MESMERISED in recent weeks by the trial of billionaire business tycoon Hisham Talaat Mustafa, the public is to be deprived of its diet of scandalous insights into the life of the super rich as the court bans further media coverage of the case.
Mustafa is charged with hiring former State Security officer Mohsen El-Sukkari to kill Lebanese pop singer Suzanne Tamim. She was murdered on 28 July in an exclusive residential compound in Dubai. El-Sukkari alleges Mustafa paid him $2 million for the contract killing. The billionaire property developer, a member of the Shura Council, was arrested on 2 September following the lifting of his parliamentary immunity.
The trial opened on 18 October at Cairo's Bab Al-Khalq criminal court, then resumed on Sunday 16 November Judge Mohamedi Qunsua ordered the ban on Monday. Hearings are scheduled every day this week.
Press Syndicate Chairman Makram Mohamed Ahmed has requested the justice minister reconsider the ban for the sake of transparency. The court has argued that the massive reporting surrounding the case amounts to trial by the media.
Jail for harassment
THE CRIMINAL Court sentenced a teenager to one year in jail for sexually assaulting two women in Cairo. At least 100 men were involved in the incident. They cornered a number of women in Mohandessin, an affluent Cairo neighbourhood, and tore off their clothes during the Eid Al-Fitr holiday.
Police forces were called in and later arrested 38 men while the rest fled the scene. It is reported that 30 have been released for "lack of evidence" while two men, caught red-handed, remain in detention. The court has postponed the case of the second defendant until 20 December.
Police forces have been seeking women who fled the scene in fear in order to take statements. Three of the victims were taken into custody for questioning while one of the three witnesses, who wears the niqab (the full face veil), says that the attackers ripped off her head cover as they tried to grope the victims' bodies.
The attackers range between 15 and 22 years.
Convictions for sexual assault are relatively rare in Egypt, though in October a man was sentenced to three years in jail after being found guilty of similar charges.
Organs for sale
ILLEGAL kidney transplants have been taking place at the Tiba hospital in the Agouza district of Cairo. Saad El-Maghrabi, head of the Health Ministry's Central Administration for Non- Governmental Organisations and Licences, says the hospital has undertaken three operations, involving kidney transplants for two Saudi women and one man.
Laila El-Banna, who owns the hospital, denies any knowledge of the operations. She leases out the building for LE25,000 a month.
Staff at the four-storey hospital are reported to have fled the building when police raided, leaving the three patients and a single doctor, Azza El-Shammaa, who undertook the transplant operations. One of the two female Saudis died after being abandoned without care in the post-operative resuscitation unit. The prosecutor-general has summoned all doctors involved in the incident for investigation. El-Maghrabi pointed out that this was not the first time such raids have happened, and urged the government to speed up passage of the draft organ transplant law currently with the People's Assembly.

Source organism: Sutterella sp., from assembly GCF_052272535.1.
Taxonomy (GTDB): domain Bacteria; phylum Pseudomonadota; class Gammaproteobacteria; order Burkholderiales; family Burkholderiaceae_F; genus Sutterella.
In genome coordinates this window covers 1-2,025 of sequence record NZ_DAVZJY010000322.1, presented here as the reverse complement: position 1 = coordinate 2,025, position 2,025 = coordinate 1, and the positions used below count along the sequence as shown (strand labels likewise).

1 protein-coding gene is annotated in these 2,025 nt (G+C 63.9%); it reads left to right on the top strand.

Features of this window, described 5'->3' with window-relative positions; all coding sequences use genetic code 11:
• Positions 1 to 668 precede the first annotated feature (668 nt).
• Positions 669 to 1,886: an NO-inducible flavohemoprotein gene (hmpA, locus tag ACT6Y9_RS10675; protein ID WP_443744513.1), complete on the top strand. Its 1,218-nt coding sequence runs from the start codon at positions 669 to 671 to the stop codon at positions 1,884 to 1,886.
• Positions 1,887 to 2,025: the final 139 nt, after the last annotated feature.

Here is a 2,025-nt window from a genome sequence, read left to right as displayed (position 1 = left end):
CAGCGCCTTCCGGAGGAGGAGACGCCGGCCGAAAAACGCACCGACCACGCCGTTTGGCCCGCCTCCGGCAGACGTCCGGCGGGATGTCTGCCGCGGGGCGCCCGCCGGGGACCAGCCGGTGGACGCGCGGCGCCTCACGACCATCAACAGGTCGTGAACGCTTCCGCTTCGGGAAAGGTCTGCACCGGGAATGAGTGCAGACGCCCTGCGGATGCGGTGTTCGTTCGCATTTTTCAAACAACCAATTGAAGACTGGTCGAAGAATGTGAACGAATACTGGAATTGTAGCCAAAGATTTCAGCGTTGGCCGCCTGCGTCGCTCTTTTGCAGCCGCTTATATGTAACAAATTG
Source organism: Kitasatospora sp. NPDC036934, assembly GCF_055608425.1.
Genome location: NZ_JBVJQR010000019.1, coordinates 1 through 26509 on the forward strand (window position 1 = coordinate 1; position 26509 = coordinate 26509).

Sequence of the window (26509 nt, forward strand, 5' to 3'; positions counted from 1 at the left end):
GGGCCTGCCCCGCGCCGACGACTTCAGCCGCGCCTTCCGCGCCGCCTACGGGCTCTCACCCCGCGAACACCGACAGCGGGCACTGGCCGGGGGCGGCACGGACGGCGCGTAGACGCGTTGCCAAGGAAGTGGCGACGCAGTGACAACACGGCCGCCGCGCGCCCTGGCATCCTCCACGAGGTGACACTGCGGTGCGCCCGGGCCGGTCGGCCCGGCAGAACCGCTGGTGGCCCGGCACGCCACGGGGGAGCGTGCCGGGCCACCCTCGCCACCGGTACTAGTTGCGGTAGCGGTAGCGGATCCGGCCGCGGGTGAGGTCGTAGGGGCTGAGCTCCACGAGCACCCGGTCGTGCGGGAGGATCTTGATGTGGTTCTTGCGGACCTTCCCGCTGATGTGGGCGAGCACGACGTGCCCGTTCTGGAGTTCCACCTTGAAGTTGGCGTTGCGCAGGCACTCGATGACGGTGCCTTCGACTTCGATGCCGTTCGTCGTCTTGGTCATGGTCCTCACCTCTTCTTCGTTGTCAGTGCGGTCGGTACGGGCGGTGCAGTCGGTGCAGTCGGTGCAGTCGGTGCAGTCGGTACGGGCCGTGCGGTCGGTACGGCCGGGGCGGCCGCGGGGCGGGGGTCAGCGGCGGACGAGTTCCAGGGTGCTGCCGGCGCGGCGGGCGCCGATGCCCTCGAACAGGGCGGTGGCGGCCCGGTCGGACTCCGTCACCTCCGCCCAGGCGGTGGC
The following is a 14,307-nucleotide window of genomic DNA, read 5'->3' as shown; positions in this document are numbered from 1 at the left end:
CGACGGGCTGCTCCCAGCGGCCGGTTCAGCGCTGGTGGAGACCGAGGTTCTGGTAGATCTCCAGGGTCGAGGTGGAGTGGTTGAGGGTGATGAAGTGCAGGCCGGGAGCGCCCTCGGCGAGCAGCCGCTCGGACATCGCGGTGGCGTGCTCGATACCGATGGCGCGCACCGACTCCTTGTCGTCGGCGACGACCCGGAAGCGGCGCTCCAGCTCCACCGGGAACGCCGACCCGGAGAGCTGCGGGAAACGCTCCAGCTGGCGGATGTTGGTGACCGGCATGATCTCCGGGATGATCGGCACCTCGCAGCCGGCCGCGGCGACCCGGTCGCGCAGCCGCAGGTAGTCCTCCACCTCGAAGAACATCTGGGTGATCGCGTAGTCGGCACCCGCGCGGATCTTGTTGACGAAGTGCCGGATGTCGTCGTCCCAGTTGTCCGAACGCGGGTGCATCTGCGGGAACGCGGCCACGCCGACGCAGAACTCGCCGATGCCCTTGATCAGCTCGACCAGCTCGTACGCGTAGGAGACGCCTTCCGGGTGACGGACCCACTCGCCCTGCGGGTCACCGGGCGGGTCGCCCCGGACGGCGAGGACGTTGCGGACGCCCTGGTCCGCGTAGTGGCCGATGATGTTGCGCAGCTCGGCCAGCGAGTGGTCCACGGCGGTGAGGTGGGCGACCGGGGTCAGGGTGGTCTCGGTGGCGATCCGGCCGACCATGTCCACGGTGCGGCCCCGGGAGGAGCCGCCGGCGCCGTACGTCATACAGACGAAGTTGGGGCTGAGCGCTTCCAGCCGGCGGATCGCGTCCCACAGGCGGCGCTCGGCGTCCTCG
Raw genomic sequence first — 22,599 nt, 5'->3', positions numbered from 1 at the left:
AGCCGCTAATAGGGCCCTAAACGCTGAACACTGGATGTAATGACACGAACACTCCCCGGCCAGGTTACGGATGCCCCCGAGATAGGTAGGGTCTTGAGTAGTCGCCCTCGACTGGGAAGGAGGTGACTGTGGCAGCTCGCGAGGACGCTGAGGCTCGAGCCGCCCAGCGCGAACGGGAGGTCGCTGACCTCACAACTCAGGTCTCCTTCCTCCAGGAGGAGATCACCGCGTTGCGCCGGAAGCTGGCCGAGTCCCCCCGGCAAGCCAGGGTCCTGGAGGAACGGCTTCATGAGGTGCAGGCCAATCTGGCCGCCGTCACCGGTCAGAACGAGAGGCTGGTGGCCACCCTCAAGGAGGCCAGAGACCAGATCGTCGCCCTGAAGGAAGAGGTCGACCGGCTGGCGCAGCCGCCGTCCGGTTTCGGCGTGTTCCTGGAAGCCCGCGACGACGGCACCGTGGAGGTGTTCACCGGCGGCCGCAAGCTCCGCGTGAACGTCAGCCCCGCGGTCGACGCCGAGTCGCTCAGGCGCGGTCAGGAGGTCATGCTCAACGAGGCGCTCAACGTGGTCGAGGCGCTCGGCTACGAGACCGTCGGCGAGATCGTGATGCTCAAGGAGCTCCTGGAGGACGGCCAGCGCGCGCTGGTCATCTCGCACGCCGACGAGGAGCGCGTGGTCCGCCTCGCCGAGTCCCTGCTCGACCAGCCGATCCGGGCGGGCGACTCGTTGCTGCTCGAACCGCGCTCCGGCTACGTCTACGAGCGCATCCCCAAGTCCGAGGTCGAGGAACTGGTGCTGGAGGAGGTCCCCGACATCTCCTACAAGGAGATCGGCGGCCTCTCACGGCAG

"The doctors who fled will face prosecution for conducting illegal operations and for leaving their patients without any medical care," says El-Maghrabi.
THE ALEXANDRIA Criminal Court on 10 November adjourned the trial of the 23-year- old mathematics teacher Haitham Nabil Abdel-Hamid -- accused of unlawfully killing an 11- year-old pupil, Islam Badr, by kicking him in the stomach -- in order to examine the defence lawyer's demands.
The defence lawyer has requested testimony from Minister of Education Yosri El-Gamal and his deputy Gamal Moawad. He has also requested that Badr's school principle and deputy, as well as his teachers and colleagues, be present to testify in court. Ahmed Sadek, who conducted the first medical exam on Badr in Al-Quds medical centre, and the receptionist at Sharq Al-Madina hospital, where Badr was next taken, are also on the defence lawyer's list of witnesses.
The judge adjourned the trial before the prosecution had presented its case.
The tragic story made headlines last month and caused a public outcry against corporal punishment in schools.
CAIRO'S Administrative Court ruled on Saturday in favour of the residents of Al-Qorsaya island in Giza who had been threatened with eviction from their homes. The court verdict quashes a prime ministerial decree which would have removed 5,000 inhabitants from their homes on island. Many of the families concerned have lived on the island for generations.
Last year bulldozers, escorted by army personnel, arrived on Al-Qorsaya amid rumours that the island was to be developed into a tourist complex. The islanders responded by launching a media campaign. Residents claimed that as farmers and fishermen they would be unable to sustain their way of life away from the island.
Mohamed Abdel-Azim, a lawyer with the Egyptian Centre for Housing Rights, says that while he welcomes the verdict it does not represent an end to the problem. The island's status as a nature reserve prohibits the pursuit of commercial or industrial activities.
"Al-Qorsaya is one example among many of land the government is trying to get its hands on. Dahab, the island next to Al-Qorsaya, is currently involved in a similar battle," says Abdel-Azim. "While the Administrative Court decision stops the implementation of the prime ministerial decree it doesn't establish the residents' right to the land they inhabit. Nor does it oblige the government to provide services for them."
Compiled by Reem Leila